Courts Can Now Call Oral Evidence in Fundamental Rights’ Cases: The Bitter-Sweet Court of Appeal Decision in Olumide Babalola and Emerging Market & Ors


By Olumide Babalola

In 2016, I filed a privacy class action against the four telecommunications giants (MTN, Etisalat, Airtel and Glo) for unsolicited telephone calls and telemarketing at the High Court of Lagos State.

The certification order was granted by My Lord, S.A. Onigbanjo (Rtd) and we same was publicised in print and electronic media. Upon service of the originating processes on the Respondents, they expectedly briefed eminent legal practitioners (including two senior advocates) to defend the class action.

After hearing the parties, the High Court delivered its judgment on the 17th day of January 2018 when the court held that our suit was not properly suited for fundamental rights and that our case could not be determined without calling oral testimonies.

We immediately appealed the decision on two grounds and our appeal was allowed on the 29th day of September 2021but the decision raises some interesting issues worthy of emphasis.

Our suit before the High Court was a fundamental rights action

As of 2016 when we filed the suit, there was no record of any decision of the Court of Appeal where an umbrage at unsolicited telephone calls was litigated under the Fundamental Rights Enforcement Procedure Rules 2009 (Eneye’s case was decided much later in May 2018).

At the High Court, the learned Judge was of the opinion that our suit was inappropriate as a fundamental rights action but the Court of Appeal per M.I. Sirajo, JCA held otherwise that:

“The appellants action before the trial court was for enforcement of fundamental rights. It was filed pursuant to … section 37 of the Constitution…. Before the trial court, the Appellants sought two declarations with respect to the infringement of their right to privacy by the Respondents’ unsolicited telephone calls and sms messages to their telephone lines…The jurisdiction of the Federal, State and FCT High Courts to entertain cases of breach of fundamental rights is not in dispute. It is not also in dispute that the two principal reliefs sought by the Appellants before the lower court are for enforcement of fundamental right to private and family life. (see page 16 of the judgment)

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Oral evidence can be called in fundamental rights cases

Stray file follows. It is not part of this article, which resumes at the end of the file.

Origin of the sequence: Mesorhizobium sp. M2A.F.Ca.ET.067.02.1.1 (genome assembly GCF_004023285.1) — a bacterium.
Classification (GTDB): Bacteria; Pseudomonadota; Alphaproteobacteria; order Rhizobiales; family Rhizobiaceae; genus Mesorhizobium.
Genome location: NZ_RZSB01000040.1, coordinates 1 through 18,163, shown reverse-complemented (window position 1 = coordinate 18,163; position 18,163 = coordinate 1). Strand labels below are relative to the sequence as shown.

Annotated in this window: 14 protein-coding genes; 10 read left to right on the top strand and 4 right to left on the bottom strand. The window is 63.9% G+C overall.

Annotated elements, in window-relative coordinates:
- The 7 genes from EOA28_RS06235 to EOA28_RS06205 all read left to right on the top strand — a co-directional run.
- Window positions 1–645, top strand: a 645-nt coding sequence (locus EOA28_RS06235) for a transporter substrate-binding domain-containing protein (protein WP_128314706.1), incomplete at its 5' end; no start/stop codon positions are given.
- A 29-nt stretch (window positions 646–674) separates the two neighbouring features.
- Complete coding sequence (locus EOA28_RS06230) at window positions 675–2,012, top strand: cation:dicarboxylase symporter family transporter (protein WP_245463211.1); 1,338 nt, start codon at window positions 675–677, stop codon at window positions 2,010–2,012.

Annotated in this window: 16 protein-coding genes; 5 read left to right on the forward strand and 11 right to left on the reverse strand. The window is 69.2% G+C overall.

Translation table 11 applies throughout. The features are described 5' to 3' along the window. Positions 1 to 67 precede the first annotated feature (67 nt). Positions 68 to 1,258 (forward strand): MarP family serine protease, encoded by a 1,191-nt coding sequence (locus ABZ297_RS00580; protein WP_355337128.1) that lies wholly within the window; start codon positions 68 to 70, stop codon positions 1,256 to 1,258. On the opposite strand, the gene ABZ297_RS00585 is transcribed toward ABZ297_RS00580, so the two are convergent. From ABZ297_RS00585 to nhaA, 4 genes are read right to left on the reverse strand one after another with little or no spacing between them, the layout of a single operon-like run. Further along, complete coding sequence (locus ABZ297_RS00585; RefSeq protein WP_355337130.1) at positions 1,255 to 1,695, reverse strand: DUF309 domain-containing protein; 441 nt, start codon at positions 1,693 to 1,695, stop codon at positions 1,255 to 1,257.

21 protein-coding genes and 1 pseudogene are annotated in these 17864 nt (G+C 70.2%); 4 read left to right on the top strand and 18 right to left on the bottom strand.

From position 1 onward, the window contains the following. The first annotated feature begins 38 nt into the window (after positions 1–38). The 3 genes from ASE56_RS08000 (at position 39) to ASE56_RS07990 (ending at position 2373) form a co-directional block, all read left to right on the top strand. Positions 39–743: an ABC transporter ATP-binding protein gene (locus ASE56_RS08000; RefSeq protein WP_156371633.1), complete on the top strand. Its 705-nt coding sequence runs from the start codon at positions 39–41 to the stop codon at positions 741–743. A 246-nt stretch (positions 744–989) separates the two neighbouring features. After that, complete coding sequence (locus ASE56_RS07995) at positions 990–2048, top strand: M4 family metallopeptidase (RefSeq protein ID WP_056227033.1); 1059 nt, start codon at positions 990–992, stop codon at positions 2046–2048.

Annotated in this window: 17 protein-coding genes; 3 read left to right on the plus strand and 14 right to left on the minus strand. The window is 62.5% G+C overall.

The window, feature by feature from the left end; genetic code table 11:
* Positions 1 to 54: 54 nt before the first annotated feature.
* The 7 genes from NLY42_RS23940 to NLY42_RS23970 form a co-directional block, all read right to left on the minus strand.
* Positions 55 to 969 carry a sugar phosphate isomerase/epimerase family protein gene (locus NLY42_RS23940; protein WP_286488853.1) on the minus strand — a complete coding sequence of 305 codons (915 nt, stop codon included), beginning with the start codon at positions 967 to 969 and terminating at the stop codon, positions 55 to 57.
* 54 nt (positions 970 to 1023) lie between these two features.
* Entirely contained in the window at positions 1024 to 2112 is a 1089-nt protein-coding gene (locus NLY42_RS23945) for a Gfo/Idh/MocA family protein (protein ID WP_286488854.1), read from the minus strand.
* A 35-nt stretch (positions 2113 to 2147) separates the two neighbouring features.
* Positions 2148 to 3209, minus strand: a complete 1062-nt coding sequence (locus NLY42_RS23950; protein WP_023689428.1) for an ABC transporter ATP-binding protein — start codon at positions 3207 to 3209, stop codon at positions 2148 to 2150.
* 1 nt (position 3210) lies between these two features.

At the appeal, we argued strenuously that oral evidence cannot be called in fundamental rights enforcement cases and relied on Ogunwunmiju, JCA’s (now JSC) statement in Afribank v Adigun’s case that the law does not contemplate calling of oral evidence in fundamental rights cases.

Surprisingly, My Lord Sirajo, JCA quoted extensively and relied on same decision to rule that: “From the decision quoted above, what the trial court in the instant case ought to have done, having found that there are material conflicts in the opposing affidavits of the parties, was to consider the documentary exhibits annexed to the affidavit and try to resolve the conflicts. Where the trial court finds that the documentary exhibits cannot resolve the conflicts in the affidavits then it can call for oral evidence.” (see page 23)

This decision appears a paradigm shift from the popular position that oral evidence cannot be called in fundamental rights cases which ought to be exclusively won or lost on affidavit evidence.

Conclusively, the Court of Appeal refused to invoke the provision of section 15 of the Court of Appeal Act due to the inadequacy of the record of appeal, hence the parties were ordered to return to the High Court of Lagos State to start afresh.

Notwithstanding the disappointment of starting de novo, the gains of the Court of Appeal’s decision especially on identification of cause of action (privacy) and the proper forum are arguably important for the continued growth of the jurisprudence around right to privacy in Nigeria.

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